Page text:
From the start of 2019-20 to the end of this season, Gibson has posted a .904 SV% across 142 games. His underlying numbers have cratered, as he’s posted a negative goals saved above expected (GSAx) in each of the last three seasons, culminating in a GSAx of minus-18.3. He’s only stopped .912 percent of shots he’s faced at five-on-five, ranked 62nd in the league for goalies with 1000-plus minutes logged. 

Gibson is only 28 years old, so it is odd his play seemingly began to fall off a cliff when he was 25 years old. With that said, he’s faced a lot of shots over the last few seasons and has had a heavy workload on a team that hasn’t been overly competitive. That takes a toll on anyone, especially a goalie who’s started 142 games in that stretch. Perhaps there’s a bounce-back potential with a change of scenery, but I don’t think the Devils should be the team to take a chance on that. 

John Gibson Anaheim Ducks
Anaheim Ducks goaltender John Gibson (Photo by Amy Irvin / The Hockey Writers)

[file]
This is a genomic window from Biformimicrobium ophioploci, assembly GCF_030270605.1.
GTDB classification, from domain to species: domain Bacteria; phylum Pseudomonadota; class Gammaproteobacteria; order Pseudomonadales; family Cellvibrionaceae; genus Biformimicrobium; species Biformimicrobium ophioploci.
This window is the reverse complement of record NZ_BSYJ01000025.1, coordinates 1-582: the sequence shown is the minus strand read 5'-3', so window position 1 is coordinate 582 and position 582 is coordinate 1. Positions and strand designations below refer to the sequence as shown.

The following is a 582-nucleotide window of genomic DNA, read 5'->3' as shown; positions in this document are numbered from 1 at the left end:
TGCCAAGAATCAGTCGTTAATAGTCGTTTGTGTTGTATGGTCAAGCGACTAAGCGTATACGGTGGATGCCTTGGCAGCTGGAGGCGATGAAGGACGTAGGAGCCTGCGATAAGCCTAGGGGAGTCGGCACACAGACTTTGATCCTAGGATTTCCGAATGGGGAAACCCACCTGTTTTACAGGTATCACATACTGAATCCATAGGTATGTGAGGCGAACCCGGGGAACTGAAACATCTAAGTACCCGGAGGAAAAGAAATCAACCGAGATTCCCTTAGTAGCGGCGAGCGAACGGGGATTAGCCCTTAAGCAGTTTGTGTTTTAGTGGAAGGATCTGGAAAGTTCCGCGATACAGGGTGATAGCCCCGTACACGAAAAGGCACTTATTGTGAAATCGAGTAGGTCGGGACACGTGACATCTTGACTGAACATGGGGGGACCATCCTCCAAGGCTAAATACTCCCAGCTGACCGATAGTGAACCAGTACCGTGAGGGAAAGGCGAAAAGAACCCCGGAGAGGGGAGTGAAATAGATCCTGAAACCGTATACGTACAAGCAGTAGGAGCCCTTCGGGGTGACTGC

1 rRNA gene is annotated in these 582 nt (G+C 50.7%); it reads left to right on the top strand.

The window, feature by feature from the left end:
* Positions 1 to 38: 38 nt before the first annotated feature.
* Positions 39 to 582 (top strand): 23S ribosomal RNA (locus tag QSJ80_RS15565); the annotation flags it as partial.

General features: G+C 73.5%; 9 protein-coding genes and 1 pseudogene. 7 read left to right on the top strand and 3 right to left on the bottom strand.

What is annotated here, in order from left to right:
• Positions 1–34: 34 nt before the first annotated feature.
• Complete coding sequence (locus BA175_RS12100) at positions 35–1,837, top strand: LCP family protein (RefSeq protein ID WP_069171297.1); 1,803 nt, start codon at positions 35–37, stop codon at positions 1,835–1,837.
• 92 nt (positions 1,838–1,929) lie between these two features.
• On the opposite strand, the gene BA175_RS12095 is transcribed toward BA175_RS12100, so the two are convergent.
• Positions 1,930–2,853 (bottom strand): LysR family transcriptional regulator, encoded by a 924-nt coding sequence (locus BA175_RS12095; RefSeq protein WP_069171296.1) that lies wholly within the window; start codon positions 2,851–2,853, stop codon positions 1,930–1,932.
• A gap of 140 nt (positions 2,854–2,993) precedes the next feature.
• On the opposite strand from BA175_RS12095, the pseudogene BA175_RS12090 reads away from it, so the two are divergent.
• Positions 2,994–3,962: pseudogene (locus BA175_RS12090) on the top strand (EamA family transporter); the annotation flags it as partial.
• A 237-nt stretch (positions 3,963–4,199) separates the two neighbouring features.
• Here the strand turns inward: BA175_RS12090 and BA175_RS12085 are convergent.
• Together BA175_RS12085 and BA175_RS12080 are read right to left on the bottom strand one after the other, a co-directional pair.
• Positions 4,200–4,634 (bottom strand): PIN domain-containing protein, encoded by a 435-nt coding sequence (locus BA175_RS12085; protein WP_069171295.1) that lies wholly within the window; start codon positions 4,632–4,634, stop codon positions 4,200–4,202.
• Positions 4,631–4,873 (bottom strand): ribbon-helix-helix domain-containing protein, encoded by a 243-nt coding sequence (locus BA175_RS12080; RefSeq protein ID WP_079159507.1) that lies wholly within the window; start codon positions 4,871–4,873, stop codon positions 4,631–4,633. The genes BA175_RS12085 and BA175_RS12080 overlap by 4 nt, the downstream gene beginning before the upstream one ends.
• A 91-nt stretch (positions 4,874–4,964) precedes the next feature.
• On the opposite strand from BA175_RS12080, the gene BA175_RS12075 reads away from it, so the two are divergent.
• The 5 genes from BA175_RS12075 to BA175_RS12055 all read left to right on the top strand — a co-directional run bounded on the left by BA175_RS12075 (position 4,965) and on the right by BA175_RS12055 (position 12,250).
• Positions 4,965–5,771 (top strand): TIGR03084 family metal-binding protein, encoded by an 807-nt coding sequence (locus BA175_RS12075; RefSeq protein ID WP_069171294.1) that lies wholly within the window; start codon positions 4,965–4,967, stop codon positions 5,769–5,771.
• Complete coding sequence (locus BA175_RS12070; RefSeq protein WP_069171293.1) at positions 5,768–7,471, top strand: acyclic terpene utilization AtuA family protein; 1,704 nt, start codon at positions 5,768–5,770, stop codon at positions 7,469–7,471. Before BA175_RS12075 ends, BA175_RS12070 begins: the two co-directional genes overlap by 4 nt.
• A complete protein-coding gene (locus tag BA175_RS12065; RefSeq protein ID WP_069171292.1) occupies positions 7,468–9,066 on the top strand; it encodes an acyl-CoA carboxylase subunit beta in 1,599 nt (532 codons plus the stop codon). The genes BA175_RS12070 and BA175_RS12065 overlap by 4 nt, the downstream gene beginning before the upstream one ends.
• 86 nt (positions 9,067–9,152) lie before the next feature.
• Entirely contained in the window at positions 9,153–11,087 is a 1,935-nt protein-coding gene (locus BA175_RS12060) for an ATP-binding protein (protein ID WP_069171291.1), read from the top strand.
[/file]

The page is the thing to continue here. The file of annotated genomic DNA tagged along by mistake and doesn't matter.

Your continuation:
For starters, Gibson is under contract for five more seasons at a cap hit of $6.4 million. His play has not been close to worth that over the last three seasons, so the Ducks would have to retain a relatively significant portion of his remaining deal. But how many teams do that with a contract that spans as long as Gibson’s? 

And even though his play hasn’t lived up to his contract, Ducks general manager Pat Verbeek isn’t going to trade Gibson for pennies on the dollar. He’ll likely want something equivalent of mid to late first-round value and then some. It’s not a price worth paying if you’re the Devils when Campbell and Husso should be available in free agency or a trade candidate such as Vitek Vanecek hits the market. Staying away is the best option here.

Plenty of Other Options for the Devils This Offseason

The Devils are likely in for an active offseason, but they have to be smart about who they add to their roster. While the players listed here would fill some needs they need to address, they won’t be the best use of assets to improve the roster. Fortunately, it seems as if there’ll be plenty of other options in free agency and the trade market, so general manager Tom Fitzgerald and the Devils should be able to find what they’re looking for to help the team make legitimate strides in 2022-23. 

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Advanced stats from Natural Stat TrickEvolving-Hockey